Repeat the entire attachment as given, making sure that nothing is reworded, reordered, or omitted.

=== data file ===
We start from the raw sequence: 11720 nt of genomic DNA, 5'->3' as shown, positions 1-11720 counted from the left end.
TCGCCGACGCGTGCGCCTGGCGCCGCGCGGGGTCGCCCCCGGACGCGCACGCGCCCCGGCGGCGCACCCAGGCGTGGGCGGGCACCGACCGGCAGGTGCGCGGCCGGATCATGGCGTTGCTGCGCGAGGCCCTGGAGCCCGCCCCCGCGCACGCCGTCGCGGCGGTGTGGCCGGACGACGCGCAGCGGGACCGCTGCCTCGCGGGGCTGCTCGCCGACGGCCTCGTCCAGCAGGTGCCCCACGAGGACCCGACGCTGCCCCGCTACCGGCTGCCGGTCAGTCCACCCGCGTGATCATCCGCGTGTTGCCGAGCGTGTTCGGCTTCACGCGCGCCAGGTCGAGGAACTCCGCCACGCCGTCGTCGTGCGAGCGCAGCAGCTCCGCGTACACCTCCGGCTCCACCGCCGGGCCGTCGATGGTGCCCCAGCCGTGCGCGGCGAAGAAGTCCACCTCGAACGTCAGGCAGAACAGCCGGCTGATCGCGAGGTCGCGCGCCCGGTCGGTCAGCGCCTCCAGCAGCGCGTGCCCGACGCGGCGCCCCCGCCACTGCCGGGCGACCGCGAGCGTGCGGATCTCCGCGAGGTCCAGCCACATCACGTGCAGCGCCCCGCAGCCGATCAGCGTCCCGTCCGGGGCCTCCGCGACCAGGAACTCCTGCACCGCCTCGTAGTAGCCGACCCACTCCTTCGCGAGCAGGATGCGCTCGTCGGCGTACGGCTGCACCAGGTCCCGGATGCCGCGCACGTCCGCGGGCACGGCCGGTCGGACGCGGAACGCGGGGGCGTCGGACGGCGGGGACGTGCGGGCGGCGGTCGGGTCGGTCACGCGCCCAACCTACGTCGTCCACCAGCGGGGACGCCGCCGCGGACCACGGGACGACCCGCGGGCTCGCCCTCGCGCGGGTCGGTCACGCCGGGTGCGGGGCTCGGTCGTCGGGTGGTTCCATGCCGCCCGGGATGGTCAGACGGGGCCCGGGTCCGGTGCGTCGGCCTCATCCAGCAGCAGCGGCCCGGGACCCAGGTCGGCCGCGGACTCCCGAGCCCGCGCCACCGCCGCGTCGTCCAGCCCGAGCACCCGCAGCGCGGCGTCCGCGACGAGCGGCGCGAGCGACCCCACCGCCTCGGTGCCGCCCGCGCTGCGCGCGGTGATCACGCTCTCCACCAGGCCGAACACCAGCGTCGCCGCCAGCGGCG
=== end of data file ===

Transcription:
We start from the raw sequence: 11720 nt of genomic DNA, 5'->3' as shown, positions 1-11720 counted from the left end.
TCGCCGACGCGTGCGCCTGGCGCCGCGCGGGGTCGCCCCCGGACGCGCACGCGCCCCGGCGGCGCACCCAGGCGTGGGCGGGCACCGACCGGCAGGTGCGCGGCCGGATCATGGCGTTGCTGCGCGAGGCCCTGGAGCCCGCCCCCGCGCACGCCGTCGCGGCGGTGTGGCCGGACGACGCGCAGCGGGACCGCTGCCTCGCGGGGCTGCTCGCCGACGGCCTCGTCCAGCAGGTGCCCCACGAGGACCCGACGCTGCCCCGCTACCGGCTGCCGGTCAGTCCACCCGCGTGATCATCCGCGTGTTGCCGAGCGTGTTCGGCTTCACGCGCGCCAGGTCGAGGAACTCCGCCACGCCGTCGTCGTGCGAGCGCAGCAGCTCCGCGTACACCTCCGGCTCCACCGCCGGGCCGTCGATGGTGCCCCAGCCGTGCGCGGCGAAGAAGTCCACCTCGAACGTCAGGCAGAACAGCCGGCTGATCGCGAGGTCGCGCGCCCGGTCGGTCAGCGCCTCCAGCAGCGCGTGCCCGACGCGGCGCCCCCGCCACTGCCGGGCGACCGCGAGCGTGCGGATCTCCGCGAGGTCCAGCCACATCACGTGCAGCGCCCCGCAGCCGATCAGCGTCCCGTCCGGGGCCTCCGCGACCAGGAACTCCTGCACCGCCTCGTAGTAGCCGACCCACTCCTTCGCGAGCAGGATGCGCTCGTCGGCGTACGGCTGCACCAGGTCCCGGATGCCGCGCACGTCCGCGGGCACGGCCGGTCGGACGCGGAACGCGGGGGCGTCGGACGGCGGGGACGTGCGGGCGGCGGTCGGGTCGGTCACGCGCCCAACCTACGTCGTCCACCAGCGGGGACGCCGCCGCGGACCACGGGACGACCCGCGGGCTCGCCCTCGCGCGGGTCGGTCACGCCGGGTGCGGGGCTCGGTCGTCGGGTGGTTCCATGCCGCCCGGGATGGTCAGACGGGGCCCGGGTCCGGTGCGTCGGCCTCATCCAGCAGCAGCGGCCCGGGACCCAGGTCGGCCGCGGACTCCCGAGCCCGCGCCACCGCCGCGTCGTCCAGCCCGAGCACCCGCAGCGCGGCGTCCGCGACGAGCGGCGCGAGCGACCCCACCGCCTCGGTGCCGCCCGCGCTGCGCGCGGTGATCACGCTCTCCACCAGGCCGAACACCAGCGTCGCCGCCAGCGGCG